Human progress may unfold more obliquely than forward and back, but life is change. I suspect one of the reasons we have generations to discover who we are is because mortality is a key to our humanity. As David Bowie said, we can’t trace time.
Between fear and love, our greatest sins and most beautiful creations define us. We are so close, yet so far from our best – lost in the desert with God the angry Father, who is too busy putting his fingers in the dyke of our Abrahamic religions to teach us human kindness. The son of God made love the foundation of his message, with limited success and the caveat of a second coming, flaming sword in hand. That has certainly given man’s inhumanity some deep cover, and something to look forward to: a Day of Judgement, the End Times. Warrior cults are really death cults, despite their promise of resurrection.
Time to take another look at the Man in the Mirror
Michael Jackson 1988
After watching I am Not Your Negro and seeing the sneering, hate filled faces and the violence of white, American men, it’s easy to understand why James Baldwin lived abroad for so many years.
It wasn’t so much a matter of choosing France—it was a matter of getting out of America. I didn’t know what was going to happen to me in France but I knew what was going to happen to me in New York. If I had stayed there, I would have gone under, like my friend on the George Washington Bridge.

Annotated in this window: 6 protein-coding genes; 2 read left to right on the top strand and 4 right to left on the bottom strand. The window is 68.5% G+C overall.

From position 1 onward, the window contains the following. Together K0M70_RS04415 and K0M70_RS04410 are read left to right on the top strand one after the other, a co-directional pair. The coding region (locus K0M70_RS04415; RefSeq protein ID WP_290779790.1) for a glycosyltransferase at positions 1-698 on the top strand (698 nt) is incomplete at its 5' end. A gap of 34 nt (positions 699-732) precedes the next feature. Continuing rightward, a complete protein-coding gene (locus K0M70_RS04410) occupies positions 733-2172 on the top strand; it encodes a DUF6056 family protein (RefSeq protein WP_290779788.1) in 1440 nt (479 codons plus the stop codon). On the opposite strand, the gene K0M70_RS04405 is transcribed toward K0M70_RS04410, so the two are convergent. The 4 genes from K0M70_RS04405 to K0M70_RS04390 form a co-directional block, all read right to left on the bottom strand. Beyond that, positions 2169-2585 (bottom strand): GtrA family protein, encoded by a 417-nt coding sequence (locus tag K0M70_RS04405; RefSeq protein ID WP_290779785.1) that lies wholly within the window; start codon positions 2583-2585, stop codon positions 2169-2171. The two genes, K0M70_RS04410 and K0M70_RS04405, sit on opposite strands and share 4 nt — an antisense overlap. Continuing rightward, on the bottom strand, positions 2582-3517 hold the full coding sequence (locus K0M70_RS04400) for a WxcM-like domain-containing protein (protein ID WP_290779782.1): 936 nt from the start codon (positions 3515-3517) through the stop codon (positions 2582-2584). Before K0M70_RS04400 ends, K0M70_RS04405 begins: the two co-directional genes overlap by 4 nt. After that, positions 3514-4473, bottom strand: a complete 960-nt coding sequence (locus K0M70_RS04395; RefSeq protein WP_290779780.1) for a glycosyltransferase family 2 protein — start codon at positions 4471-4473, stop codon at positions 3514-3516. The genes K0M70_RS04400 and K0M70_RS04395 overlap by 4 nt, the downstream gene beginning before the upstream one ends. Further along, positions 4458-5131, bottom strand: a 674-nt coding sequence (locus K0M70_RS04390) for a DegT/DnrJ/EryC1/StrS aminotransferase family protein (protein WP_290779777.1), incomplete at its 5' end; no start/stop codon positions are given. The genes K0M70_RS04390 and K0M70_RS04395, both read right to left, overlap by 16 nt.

You say the city beat him to death. You mean that metaphorically.
Not so metaphorically. Looking for a place to live. Looking for a job. You begin to doubt your judgment, you begin to doubt everything. You become imprecise. And that’s when you’re beginning to go under. You’ve been beaten, and it’s been deliberate. The whole society has decided to make you nothing. And they don’t even know they’re doing it.
Yet we do not give up hope, despite our cruelty and our greed. It’s time to wake up and give our children a world built on peace, on respect and on kindness. Let the patriarchy go, make a place for all people and change is gonna come.
It’s been a long time coming. Since Europeans came to the New World (new to them) and started killing the indigenous people, our collective shadow has loomed large, often obscuring the idealism that created our republic. During and after the decimation of Native tribes, European Amerikans captured and enslaved Africans, who were then used, abused, bought and sold. Women were also subject to the rule of white men, the only persons deemed worthy of owning property, voting and governing. So, it’s not surprising that another white male will soon be installed as “the leader of the free world.”
Despite her qualifications, Hillary Clinton and untried Donald Trump polled as two of the most deeply disliked candidates in history. They were ripe for shadow projections from people angry about many different things. The voters picked the candidate who best reflected their anger, fear and aggression, one who capitalized on a willingness to ignore important precedents like releasing tax returns or refusing to disavow the Ku Klux Klan. PEOTUS did insist that these acts stop only after he was elected by pandering to white supremacists. And he still hasn’t released his taxes.